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Is anything going to stop the social media trolls from targeting Meghan Markle?

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Hannah-Rose Yee
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Kensington Palace has released a set of community guidelines to try and stem the tide of online abuse directed at the Duchess of Sussex. But it doesn’t appear to be working. 

From the moment it became public knowledge that Meghan Markle and Prince Harry were dating, the abusive comments about Meghan began.

First, it was confined to the tabloid media, but pretty soon afterwards the floodgates of social media opened and the trolling took on new, mutated forms. It was on the social media accounts of Kensington Palace and in the murky, swampy annals of Twitter, Instagram and Facebook, that the abuse of Meghan really came into its own. 

Here, in the wild wild west of the modern internet, trolls could say whatever they wanted about Meghan. And they did, targeting the Duchess of Sussex with a torrent of vile, misogynistic, racist abuse that no other member of the royal family has ever been subjected to.

The response to Meghan Markle’s “wardrobe malfunction” is seriously disappointing

Meghan Markle continues to receive online abuse

It’s taken them almost three years, but Kensington Palace has finally released a set of social media guidelines dictating how this abuse is going to be managed and dealt with. 

The Palace promised that they would be blocking and deleting comments that contained “defamatory… obscene, offensive, threatening, abusive, hateful, inflammatory” material, as well as any remarks that “promote discrimination based on race, sex, religion, nationality, disability, sexual orientation or age.” 

This is a welcome thing, and something that Kensington Palace should have done a long time ago. But it’s also not working.

In the day since the new social media guidelines were released, Meghan has been subject to another wave of abuse from online trolls who blame her for infringements on their freedom of speech.

SYDNEY, AUSTRALIA - OCTOBER 21: Prince Harry, Duke of Sussex and Meghan, Duchess of Sussex on Sydney Harbour looking out at Sydney Opera House and Sydney Harbour Bridge during day two of the Invictus Games Sydney 2018 at Sydney Olympic Park on October 21, 2018 in Sydney, Australia. (Photo by Chris Jackson/Getty Images for the Invictus Games Foundation)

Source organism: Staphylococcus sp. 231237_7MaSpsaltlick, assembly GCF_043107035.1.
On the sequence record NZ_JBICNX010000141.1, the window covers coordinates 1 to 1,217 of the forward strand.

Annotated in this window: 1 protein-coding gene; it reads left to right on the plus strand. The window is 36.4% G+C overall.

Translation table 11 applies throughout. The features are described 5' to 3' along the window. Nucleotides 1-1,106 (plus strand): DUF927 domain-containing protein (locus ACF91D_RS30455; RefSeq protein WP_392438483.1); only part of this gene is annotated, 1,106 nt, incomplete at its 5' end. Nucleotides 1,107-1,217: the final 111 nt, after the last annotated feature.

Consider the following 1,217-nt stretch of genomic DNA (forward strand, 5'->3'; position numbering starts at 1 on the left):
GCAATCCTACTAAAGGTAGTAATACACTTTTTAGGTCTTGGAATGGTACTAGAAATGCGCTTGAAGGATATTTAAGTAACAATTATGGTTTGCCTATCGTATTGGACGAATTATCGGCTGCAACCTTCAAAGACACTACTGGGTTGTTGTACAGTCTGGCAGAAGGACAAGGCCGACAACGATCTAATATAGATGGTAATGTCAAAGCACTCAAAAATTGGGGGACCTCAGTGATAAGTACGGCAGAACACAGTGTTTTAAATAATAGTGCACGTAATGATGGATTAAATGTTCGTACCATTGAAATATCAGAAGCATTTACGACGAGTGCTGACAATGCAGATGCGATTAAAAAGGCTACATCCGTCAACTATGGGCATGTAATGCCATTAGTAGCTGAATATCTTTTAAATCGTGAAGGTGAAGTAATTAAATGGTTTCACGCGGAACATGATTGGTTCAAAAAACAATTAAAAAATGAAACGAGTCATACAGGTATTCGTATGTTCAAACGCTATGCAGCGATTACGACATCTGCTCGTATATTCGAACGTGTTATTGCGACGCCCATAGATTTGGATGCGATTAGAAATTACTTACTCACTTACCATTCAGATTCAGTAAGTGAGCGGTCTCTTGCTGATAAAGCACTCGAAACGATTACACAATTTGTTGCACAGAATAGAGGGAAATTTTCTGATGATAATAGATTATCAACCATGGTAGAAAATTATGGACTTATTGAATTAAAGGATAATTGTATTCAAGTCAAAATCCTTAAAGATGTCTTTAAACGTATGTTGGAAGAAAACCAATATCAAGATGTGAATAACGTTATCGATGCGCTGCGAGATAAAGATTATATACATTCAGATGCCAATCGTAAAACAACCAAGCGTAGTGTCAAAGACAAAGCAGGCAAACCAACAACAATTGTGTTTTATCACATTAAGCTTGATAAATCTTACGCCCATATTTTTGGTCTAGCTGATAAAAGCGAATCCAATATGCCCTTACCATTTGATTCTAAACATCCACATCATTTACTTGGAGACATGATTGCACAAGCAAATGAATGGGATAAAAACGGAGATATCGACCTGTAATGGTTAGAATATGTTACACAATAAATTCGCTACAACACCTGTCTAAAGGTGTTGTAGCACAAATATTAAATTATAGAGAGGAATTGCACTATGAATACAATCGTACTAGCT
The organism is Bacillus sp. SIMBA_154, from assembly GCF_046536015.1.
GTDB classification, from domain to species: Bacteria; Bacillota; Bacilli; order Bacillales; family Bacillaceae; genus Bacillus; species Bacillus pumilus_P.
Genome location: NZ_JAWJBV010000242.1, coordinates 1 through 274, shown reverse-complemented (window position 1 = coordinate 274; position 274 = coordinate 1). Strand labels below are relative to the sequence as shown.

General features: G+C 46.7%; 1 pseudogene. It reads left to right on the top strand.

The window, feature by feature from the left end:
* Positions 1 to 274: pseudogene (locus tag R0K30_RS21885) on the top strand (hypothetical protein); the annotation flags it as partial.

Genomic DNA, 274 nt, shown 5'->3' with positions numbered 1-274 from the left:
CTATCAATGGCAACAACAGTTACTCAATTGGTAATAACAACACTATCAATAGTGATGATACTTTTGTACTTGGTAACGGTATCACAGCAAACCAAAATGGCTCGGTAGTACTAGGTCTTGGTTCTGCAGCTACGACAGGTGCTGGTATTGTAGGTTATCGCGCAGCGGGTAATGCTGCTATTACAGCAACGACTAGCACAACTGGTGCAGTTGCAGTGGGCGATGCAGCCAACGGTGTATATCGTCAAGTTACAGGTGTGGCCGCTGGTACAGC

Prince Harry and Meghan Markle in Australia

“This was never a problem before,” one tweet read. “How come now with the arrival of THE SHOWGIRL?” 

“Speaking of guidelines, when will MM adhere to royal protocol,” another asked. “I politely say Meghan sucks and is an embarrassment to the royal family,” added another Twitter user.     

And it kept on coming: “How come you didn’t need these guidelines before Meghan sneaked her way into your family?”

“Get off social media if you can’t hand the truth. Meghan is a cancer and will crumble the royal family,” one tweet read. “Are these guidelines to protect your cheap duchess,” another asked. “Guess what? It’s not working.” 

LONDON, ENGLAND - DECEMBER 10: Meghan, Duchess of Sussex and Rosamund Pike on stage during The Fashion Awards 2018 In Partnership With Swarovski at Royal Albert Hall on December 10, 2018 in London, England. (Photo by Joe Maher/BFC/Getty Images)

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If you’re exhausted just thinking about this, spare a thought for those who moderate Kensington Palace’s social media accounts. According to Hello, the team there spends hours and hours every single day deleting, blocking and reporting incidences of offensive abuse. The social media guidelines was supposed to help them, but it appears to have had the opposite effect.

Meghan is more of a target than ever before, because now she’s being blamed for taking away the right to send racist tweets into the screaming void of social media. Now she’s being blamed for censorship.

At this point, there’s nothing that people won’t pin on the Duchess of Sussex. She’s been blamed for her staff members quitting their jobs. She’s been blamed for Prince Harry’s receding hairline. She’s been blamed for the collapse of ecosystems and the rise of cartel warfare in Mexico because she loves avocado on toast. Why not blame her for the erosion of the right to free speech, too? 

When is the online abuse of Meghan Markle going to end? 

We can’t blame Kensington Palace for trying to stem the tide of abuse against Meghan. They’re doing their best.

But if the actual royal family issuing an edict about social media guidelines doesn’t stop the trolls from spurting forth their bilious comments, then what will?

Images: Getty

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Hannah-Rose Yee

Hannah-Rose Yee is a writer, podcaster and recent Australian transplant in London. You can find her on the internet talking about pop culture, food and travel.

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